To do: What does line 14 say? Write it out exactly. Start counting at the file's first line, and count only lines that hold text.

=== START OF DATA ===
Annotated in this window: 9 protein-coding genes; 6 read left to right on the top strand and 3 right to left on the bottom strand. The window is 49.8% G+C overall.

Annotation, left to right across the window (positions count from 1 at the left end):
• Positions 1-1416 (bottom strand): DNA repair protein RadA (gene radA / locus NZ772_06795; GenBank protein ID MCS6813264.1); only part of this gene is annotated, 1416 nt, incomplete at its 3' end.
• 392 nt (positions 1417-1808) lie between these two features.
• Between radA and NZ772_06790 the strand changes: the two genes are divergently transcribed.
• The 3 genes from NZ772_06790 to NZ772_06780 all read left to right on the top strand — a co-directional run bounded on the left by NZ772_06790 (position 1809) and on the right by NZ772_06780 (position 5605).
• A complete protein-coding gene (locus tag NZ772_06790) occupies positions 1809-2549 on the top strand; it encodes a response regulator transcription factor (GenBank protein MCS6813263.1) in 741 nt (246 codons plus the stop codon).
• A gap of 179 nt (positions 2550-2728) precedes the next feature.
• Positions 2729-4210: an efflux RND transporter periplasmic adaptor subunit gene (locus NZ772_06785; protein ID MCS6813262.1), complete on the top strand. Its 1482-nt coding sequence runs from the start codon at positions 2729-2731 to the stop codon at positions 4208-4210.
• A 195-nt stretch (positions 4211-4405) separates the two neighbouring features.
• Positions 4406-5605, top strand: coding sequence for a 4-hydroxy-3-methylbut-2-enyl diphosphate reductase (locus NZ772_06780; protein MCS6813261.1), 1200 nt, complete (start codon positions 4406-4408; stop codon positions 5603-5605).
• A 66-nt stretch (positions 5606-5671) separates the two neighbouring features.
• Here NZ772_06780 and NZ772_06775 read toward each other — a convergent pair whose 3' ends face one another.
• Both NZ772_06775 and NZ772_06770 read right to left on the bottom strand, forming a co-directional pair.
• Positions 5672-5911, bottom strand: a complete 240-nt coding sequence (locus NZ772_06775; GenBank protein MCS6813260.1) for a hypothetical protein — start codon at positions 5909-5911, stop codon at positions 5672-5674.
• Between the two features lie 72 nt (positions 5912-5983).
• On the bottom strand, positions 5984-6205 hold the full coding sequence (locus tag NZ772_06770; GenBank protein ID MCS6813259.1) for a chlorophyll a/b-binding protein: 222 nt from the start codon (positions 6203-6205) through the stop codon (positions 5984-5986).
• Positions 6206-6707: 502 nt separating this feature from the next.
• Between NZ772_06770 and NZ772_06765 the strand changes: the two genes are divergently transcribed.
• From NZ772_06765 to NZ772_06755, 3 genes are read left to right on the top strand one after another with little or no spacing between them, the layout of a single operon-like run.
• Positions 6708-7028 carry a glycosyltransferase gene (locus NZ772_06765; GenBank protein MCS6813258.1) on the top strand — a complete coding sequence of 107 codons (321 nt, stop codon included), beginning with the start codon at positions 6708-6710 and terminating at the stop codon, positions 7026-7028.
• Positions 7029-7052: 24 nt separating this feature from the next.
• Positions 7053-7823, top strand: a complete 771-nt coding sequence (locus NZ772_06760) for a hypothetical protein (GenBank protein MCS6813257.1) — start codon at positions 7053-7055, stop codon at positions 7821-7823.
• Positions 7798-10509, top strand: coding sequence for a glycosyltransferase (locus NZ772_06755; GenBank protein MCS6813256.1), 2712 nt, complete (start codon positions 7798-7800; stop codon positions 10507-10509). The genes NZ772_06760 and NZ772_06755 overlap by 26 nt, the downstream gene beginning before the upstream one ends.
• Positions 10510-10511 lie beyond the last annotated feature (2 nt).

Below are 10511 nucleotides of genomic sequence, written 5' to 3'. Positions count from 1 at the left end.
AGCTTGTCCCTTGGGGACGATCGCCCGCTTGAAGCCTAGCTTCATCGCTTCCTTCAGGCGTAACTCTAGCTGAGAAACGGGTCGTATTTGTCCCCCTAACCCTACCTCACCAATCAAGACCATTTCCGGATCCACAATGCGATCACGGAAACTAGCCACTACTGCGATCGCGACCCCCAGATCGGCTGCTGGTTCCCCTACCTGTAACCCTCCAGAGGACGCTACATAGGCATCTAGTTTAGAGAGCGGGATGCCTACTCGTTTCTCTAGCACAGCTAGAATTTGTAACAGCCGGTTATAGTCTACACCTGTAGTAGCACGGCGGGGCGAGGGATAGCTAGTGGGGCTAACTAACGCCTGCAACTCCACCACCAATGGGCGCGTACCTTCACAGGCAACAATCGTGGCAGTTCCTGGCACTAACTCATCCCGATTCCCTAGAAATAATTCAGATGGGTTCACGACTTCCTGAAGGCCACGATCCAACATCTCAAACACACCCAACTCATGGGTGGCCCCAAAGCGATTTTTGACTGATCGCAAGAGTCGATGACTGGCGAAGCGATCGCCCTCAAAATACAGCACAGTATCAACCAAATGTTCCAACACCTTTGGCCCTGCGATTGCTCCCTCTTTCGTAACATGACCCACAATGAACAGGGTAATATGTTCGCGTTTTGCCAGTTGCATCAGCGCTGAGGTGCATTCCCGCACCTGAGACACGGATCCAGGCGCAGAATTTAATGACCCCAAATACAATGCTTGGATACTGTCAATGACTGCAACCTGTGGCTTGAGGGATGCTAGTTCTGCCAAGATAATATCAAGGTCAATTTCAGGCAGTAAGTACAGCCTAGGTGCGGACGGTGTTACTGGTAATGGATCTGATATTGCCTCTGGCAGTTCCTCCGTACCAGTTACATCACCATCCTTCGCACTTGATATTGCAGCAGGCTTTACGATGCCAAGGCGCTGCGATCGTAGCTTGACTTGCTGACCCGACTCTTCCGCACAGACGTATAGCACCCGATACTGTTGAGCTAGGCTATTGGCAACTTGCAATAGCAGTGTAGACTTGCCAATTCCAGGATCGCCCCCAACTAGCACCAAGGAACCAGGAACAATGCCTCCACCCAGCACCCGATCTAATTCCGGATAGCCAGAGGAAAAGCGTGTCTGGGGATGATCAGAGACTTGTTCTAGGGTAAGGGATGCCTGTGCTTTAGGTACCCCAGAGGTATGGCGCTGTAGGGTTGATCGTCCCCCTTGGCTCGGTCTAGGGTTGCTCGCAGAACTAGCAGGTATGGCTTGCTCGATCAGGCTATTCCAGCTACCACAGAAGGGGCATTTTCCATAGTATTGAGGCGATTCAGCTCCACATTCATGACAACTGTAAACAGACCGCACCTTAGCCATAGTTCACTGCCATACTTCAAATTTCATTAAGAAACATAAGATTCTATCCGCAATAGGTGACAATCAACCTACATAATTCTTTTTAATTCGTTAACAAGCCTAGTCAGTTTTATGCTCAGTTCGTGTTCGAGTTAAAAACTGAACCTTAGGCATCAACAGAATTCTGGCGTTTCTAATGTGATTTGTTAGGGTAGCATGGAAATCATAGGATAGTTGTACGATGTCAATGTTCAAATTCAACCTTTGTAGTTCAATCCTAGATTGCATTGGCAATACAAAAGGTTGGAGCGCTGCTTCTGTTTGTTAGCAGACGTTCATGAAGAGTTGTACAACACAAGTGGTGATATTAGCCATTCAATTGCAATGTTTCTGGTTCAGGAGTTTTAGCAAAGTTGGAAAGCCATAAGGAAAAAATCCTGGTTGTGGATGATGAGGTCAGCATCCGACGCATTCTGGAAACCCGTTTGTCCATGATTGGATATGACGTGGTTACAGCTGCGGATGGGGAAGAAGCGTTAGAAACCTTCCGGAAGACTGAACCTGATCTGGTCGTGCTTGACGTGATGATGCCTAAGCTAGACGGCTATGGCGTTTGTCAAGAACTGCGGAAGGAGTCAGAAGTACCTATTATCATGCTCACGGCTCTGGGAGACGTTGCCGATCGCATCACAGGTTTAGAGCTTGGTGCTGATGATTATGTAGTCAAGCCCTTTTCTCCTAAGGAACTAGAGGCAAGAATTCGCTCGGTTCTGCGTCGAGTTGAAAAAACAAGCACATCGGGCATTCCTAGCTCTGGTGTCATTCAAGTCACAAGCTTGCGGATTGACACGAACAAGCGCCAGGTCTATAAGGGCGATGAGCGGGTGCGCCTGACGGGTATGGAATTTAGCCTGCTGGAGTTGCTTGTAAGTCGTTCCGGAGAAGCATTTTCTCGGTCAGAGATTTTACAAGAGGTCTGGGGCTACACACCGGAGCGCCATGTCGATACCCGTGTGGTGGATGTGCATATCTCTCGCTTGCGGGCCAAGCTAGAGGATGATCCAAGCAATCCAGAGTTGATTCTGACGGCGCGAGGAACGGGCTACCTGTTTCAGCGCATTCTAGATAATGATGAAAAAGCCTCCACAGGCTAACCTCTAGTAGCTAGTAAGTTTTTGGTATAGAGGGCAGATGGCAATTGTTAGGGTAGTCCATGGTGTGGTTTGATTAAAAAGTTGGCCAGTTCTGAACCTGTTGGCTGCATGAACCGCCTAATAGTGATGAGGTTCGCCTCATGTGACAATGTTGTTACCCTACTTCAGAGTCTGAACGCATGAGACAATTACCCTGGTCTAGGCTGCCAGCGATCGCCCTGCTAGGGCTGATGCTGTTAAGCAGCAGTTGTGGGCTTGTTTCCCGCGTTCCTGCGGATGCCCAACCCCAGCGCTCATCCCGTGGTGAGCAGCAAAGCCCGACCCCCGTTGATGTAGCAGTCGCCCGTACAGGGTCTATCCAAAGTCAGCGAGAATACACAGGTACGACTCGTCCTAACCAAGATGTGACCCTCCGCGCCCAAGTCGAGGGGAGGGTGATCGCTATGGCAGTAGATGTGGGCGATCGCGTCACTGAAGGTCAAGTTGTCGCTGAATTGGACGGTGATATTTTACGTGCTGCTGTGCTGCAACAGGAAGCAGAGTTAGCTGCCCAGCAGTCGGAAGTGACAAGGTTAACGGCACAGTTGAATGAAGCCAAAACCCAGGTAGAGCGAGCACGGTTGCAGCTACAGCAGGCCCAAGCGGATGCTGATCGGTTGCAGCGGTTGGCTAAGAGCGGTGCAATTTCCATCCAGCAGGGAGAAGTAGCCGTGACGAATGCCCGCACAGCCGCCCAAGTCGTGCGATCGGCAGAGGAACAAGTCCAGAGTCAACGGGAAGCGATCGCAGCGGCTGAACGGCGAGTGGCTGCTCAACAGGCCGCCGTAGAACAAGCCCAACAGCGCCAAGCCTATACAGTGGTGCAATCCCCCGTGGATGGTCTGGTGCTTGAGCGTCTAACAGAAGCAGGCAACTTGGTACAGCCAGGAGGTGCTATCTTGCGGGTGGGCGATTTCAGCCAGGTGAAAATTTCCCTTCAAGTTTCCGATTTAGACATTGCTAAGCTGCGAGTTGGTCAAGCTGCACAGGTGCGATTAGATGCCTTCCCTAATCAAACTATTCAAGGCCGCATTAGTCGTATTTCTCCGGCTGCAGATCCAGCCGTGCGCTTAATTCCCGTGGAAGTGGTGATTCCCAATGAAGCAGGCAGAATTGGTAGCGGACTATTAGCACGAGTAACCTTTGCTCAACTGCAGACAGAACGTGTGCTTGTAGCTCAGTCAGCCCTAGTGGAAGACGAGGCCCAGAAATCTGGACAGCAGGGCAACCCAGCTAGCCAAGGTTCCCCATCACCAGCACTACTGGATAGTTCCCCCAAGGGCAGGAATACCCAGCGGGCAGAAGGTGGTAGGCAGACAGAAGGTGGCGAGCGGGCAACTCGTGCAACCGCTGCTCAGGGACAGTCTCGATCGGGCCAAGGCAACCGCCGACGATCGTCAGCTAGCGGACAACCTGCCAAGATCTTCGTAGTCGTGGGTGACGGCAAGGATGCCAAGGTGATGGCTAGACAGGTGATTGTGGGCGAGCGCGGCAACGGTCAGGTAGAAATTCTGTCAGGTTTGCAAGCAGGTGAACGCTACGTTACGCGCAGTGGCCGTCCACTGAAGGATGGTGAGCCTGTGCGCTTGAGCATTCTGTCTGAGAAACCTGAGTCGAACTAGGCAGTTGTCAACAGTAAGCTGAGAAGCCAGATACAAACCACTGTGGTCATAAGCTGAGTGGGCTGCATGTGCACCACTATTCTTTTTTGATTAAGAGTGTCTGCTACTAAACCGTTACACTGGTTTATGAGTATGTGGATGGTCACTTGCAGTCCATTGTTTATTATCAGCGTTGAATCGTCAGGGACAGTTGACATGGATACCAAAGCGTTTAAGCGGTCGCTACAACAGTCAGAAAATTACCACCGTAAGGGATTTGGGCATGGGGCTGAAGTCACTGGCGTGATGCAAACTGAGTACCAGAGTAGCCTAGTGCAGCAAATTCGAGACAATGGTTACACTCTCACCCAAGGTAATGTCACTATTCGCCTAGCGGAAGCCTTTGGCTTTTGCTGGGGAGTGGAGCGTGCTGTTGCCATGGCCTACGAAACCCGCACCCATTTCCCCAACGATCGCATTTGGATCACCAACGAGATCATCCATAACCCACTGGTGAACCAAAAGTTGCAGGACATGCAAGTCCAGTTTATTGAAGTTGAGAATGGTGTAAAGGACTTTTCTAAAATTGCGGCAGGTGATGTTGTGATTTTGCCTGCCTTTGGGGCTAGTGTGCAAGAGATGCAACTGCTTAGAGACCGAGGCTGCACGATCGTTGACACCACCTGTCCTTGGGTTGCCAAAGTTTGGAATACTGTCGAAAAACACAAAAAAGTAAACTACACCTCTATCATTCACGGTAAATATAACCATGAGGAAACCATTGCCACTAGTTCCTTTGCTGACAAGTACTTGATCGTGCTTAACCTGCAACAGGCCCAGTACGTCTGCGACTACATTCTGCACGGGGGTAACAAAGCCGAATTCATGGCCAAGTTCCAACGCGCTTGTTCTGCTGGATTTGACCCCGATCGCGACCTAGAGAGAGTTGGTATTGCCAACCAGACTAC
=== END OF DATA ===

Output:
• Both NZ772_06775 and NZ772_06770 read right to left on the bottom strand, forming a co-directional pair.